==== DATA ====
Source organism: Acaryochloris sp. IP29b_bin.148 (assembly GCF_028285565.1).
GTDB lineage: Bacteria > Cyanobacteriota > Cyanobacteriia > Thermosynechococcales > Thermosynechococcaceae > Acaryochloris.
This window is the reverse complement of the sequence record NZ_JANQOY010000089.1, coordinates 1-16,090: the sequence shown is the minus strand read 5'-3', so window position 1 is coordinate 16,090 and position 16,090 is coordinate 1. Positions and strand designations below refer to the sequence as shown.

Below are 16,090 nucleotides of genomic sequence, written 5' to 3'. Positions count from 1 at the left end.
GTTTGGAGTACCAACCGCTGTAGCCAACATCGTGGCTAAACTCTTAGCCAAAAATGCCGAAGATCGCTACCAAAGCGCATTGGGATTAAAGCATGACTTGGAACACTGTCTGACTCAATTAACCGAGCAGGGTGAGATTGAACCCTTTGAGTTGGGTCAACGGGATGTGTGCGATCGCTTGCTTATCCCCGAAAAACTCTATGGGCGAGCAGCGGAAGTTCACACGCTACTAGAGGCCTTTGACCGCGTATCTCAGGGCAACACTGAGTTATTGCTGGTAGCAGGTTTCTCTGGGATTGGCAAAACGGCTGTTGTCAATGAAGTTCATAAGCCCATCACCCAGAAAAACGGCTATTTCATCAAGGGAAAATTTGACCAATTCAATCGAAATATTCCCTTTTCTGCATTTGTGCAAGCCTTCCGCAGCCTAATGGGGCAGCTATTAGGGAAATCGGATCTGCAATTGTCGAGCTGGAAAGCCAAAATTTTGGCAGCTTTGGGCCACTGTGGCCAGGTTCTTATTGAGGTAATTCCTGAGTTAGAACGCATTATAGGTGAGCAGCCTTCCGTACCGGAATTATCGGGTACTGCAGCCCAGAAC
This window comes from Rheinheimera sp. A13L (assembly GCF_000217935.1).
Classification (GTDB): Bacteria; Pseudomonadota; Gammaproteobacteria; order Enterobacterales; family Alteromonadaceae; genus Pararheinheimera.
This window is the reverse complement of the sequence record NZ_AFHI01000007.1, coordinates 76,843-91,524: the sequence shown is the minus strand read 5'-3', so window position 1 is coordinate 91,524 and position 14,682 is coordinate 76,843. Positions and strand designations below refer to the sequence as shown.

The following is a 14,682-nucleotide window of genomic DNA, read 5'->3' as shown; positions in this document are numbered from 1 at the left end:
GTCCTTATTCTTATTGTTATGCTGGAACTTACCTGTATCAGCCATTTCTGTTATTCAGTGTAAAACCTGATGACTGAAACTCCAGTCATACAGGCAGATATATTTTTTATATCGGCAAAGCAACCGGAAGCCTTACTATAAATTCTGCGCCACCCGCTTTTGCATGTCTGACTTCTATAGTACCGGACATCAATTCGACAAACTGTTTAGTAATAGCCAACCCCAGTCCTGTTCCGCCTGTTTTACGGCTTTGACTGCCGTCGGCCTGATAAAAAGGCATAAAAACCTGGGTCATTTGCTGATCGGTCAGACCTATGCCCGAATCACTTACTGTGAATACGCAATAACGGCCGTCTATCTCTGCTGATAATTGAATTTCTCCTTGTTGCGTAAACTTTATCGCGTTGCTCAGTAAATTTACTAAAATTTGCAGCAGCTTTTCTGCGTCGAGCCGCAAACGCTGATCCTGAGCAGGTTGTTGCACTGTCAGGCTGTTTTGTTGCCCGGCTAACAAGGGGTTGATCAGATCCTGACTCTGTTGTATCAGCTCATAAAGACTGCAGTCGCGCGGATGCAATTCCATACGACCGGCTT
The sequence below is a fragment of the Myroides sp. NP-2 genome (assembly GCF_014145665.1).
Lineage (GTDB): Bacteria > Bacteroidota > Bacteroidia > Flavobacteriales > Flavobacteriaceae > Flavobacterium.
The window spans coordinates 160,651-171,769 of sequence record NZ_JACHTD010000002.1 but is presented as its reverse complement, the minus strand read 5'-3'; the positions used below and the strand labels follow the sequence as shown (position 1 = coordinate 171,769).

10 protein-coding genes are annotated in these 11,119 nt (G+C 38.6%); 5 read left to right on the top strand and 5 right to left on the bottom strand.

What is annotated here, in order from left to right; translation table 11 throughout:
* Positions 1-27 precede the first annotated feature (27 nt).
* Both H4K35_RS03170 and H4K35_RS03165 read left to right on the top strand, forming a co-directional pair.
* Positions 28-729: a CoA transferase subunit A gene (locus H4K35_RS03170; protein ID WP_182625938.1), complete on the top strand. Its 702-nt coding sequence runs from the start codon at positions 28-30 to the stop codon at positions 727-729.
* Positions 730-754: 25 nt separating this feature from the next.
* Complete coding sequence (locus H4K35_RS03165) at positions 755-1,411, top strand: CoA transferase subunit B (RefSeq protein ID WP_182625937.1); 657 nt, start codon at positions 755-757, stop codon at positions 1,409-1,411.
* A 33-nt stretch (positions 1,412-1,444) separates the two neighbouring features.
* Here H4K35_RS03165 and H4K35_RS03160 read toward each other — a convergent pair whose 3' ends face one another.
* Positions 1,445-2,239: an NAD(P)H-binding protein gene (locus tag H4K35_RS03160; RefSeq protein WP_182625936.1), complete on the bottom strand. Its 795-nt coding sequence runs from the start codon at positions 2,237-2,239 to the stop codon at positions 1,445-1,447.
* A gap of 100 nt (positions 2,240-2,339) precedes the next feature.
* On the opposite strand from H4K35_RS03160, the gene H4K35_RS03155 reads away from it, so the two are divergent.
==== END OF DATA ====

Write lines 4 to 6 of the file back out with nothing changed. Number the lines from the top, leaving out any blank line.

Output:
Below are 16,090 nucleotides of genomic sequence, written 5' to 3'. Positions count from 1 at the left end.
GTTTGGAGTACCAACCGCTGTAGCCAACATCGTGGCTAAACTCTTAGCCAAAAATGCCGAAGATCGCTACCAAAGCGCATTGGGATTAAAGCATGACTTGGAACACTGTCTGACTCAATTAACCGAGCAGGGTGAGATTGAACCCTTTGAGTTGGGTCAACGGGATGTGTGCGATCGCTTGCTTATCCCCGAAAAACTCTATGGGCGAGCAGCGGAAGTTCACACGCTACTAGAGGCCTTTGACCGCGTATCTCAGGGCAACACTGAGTTATTGCTGGTAGCAGGTTTCTCTGGGATTGGCAAAACGGCTGTTGTCAATGAAGTTCATAAGCCCATCACCCAGAAAAACGGCTATTTCATCAAGGGAAAATTTGACCAATTCAATCGAAATATTCCCTTTTCTGCATTTGTGCAAGCCTTCCGCAGCCTAATGGGGCAGCTATTAGGGAAATCGGATCTGCAATTGTCGAGCTGGAAAGCCAAAATTTTGGCAGCTTTGGGCCACTGTGGCCAGGTTCTTATTGAGGTAATTCCTGAGTTAGAACGCATTATAGGTGAGCAGCCTTCCGTACCGGAATTATCGGGTACTGCAGCCCAGAAC
This window comes from Rheinheimera sp. A13L (assembly GCF_000217935.1).